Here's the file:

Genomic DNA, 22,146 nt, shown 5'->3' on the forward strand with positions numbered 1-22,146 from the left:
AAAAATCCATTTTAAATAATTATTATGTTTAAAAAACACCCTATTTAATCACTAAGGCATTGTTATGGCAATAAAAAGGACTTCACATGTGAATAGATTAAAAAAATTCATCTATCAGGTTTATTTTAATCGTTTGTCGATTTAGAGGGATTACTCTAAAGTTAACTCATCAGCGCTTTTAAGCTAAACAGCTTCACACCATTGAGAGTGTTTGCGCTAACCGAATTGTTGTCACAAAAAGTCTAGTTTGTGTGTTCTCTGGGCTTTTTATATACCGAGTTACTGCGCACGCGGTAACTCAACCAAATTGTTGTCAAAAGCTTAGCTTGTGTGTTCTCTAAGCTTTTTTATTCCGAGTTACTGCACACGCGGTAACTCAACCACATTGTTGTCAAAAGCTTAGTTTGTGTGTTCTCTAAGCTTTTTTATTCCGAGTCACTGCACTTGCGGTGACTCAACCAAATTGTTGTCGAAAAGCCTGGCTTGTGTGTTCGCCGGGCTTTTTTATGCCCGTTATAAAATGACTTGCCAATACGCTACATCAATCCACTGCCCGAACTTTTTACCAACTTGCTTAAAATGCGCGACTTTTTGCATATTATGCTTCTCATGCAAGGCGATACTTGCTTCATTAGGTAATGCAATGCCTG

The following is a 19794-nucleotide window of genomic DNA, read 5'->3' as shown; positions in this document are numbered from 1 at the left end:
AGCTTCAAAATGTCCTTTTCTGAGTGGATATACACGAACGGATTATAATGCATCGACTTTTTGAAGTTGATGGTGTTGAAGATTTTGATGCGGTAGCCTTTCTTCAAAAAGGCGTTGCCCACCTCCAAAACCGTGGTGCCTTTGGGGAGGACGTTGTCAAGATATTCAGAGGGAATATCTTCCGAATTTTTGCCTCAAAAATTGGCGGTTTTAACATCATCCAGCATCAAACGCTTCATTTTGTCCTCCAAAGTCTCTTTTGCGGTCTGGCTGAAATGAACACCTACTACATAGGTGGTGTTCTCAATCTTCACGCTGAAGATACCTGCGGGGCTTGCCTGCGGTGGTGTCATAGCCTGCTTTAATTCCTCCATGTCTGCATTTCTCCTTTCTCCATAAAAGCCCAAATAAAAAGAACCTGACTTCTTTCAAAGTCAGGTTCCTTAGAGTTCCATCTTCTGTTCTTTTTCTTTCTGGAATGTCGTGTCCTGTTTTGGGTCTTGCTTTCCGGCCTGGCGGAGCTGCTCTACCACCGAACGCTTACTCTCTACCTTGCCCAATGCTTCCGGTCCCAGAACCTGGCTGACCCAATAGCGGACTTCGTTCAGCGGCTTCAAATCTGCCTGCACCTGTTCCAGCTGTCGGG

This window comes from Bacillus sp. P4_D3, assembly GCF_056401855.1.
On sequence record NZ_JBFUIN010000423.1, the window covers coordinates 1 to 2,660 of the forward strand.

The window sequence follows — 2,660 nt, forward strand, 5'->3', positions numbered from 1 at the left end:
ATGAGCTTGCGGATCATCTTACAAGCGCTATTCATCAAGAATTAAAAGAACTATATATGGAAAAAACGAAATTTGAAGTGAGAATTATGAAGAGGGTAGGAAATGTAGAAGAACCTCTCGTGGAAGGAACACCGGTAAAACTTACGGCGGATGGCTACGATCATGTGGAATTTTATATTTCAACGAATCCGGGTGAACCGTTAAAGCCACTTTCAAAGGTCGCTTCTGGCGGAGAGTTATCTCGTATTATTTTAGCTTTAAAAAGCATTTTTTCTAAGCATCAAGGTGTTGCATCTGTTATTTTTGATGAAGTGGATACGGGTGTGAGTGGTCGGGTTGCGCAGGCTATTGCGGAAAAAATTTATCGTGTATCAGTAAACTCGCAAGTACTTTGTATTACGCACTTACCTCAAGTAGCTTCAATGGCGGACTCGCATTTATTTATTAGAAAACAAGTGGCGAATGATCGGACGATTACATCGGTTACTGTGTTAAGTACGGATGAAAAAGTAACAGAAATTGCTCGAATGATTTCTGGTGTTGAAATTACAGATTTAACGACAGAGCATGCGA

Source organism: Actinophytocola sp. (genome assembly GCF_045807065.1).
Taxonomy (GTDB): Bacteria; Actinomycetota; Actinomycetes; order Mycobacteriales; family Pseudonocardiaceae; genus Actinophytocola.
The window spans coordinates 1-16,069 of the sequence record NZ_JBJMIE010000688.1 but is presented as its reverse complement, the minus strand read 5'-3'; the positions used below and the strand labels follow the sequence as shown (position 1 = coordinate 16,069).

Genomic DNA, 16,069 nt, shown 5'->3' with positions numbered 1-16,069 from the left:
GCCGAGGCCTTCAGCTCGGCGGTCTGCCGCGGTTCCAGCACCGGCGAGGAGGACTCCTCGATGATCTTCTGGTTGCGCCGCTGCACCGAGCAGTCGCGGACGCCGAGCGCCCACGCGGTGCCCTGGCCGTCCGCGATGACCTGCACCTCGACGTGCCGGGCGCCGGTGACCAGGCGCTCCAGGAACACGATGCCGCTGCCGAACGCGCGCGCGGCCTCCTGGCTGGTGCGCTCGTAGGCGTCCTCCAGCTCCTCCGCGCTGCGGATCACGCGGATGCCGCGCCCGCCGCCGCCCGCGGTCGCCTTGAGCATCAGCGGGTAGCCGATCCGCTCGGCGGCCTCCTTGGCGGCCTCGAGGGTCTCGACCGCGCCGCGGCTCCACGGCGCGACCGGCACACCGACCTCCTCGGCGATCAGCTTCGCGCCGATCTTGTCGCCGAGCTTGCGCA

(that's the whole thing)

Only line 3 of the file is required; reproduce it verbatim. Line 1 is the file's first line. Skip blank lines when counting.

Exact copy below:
The following is a 19794-nucleotide window of genomic DNA, read 5'->3' as shown; positions in this document are numbered from 1 at the left end: